Sinn Féin MP asked to explain video posted on anniversary of Kingsmill massacre

Sinn Féin MP asked to explain video posted on anniversary of Kingsmill massacre

An under-pressure Sinn Féin MP is set for a meeting with party leaders to explain an online video showing him with a Kingsmill-branded loaf on his head on the anniversary of the Kingsmill massacre.

Barry McElduff has been summoned to meet the Sinn Féin leadership tomorrow.

The furore around the West Tyrone MP's social media post is threatening to further disrupt faltering efforts to re-establish a powersharing executive at Stormont, with the Democratic Unionists characterising it as an affront to victims.

Mr McElduff has apologised for Friday's post, insisting it was not meant as a reference to the republican murders of 10 Protestant workmen in 1976.

He has offered to meet relatives of the sectarian outrage but a number of them, including the only survivor of the gun attack, Alan Black, have rejected the invitation outright.

This evening a Sinn Féin spokesman said: "The party leadership will be meeting with Barry McElduff tomorrow."

The Police Service of Northern Ireland is examining the video after receiving a number of complaints, while the Parliamentary Commissioner for Standards at Westminster has also been alerted.

The well-known Kingsmill brand of bread shares a name with the south Armagh village that witnessed one of the most notorious incidents of the Troubles, when gunmen stopped a van carrying textile workers on their way home, identified the Protestant occupants, lined them up at the side of the road and shot them.

In the short video, Mr McElduff, who is known for his light-hearted social media contributions, is filmed walking around a shop with a Kingsmill loaf on his head, asking where the store kept the bread.

It was posted on the 42nd anniversary of the Kingsmill outrage.

He has faced multiple calls to resign in the wake of the controversy.

Condemning the video, DUP MP Emma Little Pengelly referred to Sinn Féin's oft-repeated phrase during the powersharing crisis, that it will only return to Stormont if the institutions operated on the basis of respect, honesty and integrity.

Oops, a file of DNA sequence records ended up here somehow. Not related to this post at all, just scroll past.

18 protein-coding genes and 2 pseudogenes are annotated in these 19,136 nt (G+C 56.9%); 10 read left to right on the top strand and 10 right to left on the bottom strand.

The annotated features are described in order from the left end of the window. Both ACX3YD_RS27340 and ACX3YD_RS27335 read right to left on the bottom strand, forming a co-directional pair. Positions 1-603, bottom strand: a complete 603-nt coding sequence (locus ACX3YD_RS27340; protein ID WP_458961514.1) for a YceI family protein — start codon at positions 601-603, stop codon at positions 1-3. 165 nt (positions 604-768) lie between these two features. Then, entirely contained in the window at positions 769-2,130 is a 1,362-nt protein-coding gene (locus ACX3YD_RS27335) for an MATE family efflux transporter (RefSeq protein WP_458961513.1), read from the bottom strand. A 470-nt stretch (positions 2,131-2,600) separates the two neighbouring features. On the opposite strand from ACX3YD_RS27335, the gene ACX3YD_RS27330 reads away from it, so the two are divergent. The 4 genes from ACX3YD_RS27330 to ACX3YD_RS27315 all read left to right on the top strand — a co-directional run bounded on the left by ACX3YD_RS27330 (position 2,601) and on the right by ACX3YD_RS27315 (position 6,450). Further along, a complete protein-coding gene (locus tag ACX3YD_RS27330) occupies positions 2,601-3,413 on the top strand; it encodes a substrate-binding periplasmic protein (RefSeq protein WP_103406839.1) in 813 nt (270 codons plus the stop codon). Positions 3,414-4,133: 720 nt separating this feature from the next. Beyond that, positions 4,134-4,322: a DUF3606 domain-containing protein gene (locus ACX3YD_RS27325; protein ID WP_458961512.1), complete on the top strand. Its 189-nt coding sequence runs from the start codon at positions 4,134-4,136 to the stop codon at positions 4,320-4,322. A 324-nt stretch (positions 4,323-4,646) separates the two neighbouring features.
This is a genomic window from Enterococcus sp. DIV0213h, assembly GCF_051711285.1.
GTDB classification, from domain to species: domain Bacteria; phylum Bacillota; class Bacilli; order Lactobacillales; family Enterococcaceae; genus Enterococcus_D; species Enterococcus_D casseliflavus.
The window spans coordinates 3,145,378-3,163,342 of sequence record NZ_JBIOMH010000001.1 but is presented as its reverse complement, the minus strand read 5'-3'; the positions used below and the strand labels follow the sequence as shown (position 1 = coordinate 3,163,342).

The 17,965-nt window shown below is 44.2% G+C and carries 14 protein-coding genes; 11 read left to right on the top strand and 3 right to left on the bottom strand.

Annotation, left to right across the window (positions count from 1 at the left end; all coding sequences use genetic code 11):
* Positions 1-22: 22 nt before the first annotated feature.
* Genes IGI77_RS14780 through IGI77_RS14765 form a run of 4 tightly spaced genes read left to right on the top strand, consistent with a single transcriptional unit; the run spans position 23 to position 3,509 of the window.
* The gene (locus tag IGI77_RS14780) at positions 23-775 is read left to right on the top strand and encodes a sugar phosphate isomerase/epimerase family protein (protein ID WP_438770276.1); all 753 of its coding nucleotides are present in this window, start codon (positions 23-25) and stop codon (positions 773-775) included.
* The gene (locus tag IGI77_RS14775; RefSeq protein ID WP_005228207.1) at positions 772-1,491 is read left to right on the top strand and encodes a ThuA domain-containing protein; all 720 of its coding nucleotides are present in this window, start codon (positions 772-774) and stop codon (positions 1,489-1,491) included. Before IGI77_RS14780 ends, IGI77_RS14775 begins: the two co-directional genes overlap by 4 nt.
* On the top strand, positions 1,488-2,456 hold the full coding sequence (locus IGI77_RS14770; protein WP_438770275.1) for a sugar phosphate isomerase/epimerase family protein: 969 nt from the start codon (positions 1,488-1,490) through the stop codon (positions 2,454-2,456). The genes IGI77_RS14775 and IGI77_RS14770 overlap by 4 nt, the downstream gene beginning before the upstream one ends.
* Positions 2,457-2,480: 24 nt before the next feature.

"This is a test of the Sinn Féin leadership's commitment to 'respect, honesty and integrity'," she said.

"The party's West Tyrone MP posted a grossly offensive video. People across these islands have condemned the video mocking the Kingsmill massacre. He should hang his head in shame."

Mrs Little Pengelly accused senior Sinn Féin party figures of going silent on an issue she said had sparked "incredible outrage throughout the community".

"Regardless of what explanation Barry McElduff offers, the facts are uncompromising," she added.

"Of all the products in the shop, and of all the brands of bread in the shop it's very bizarre why Mr McElduff chose Kingsmill.

"Indeed, even stranger as to why he chose to do this on the 42nd anniversary of that barbaric act when ten innocent men were shot because they were Protestant.

"The Sinn Féin leadership must condemn this crass action."

On Saturday, the republican MP deleted the video and apologised.

"When I posted the video I had not realised or imagined for a second that there was any possible link between the brand name of the bread and the Kingsmill anniversary," he said.

"It was never my intention to hurt or cause offence to anyone and in particular to victims of the conflict who have suffered so grievously.

"I apologise unreservedly for the hurt and pain this post has caused."

Mr Black, who survived the gun attack despite being shot 18 times, rejected Mr McElduff's apology.

"It was like a punch to the stomach, it was so callous," he told the BBC.

"To mock the dead and dance on their graves is depraved.

"It was designed, in my mind, it was designed to cause maximum hurt and it's done its job in spades."


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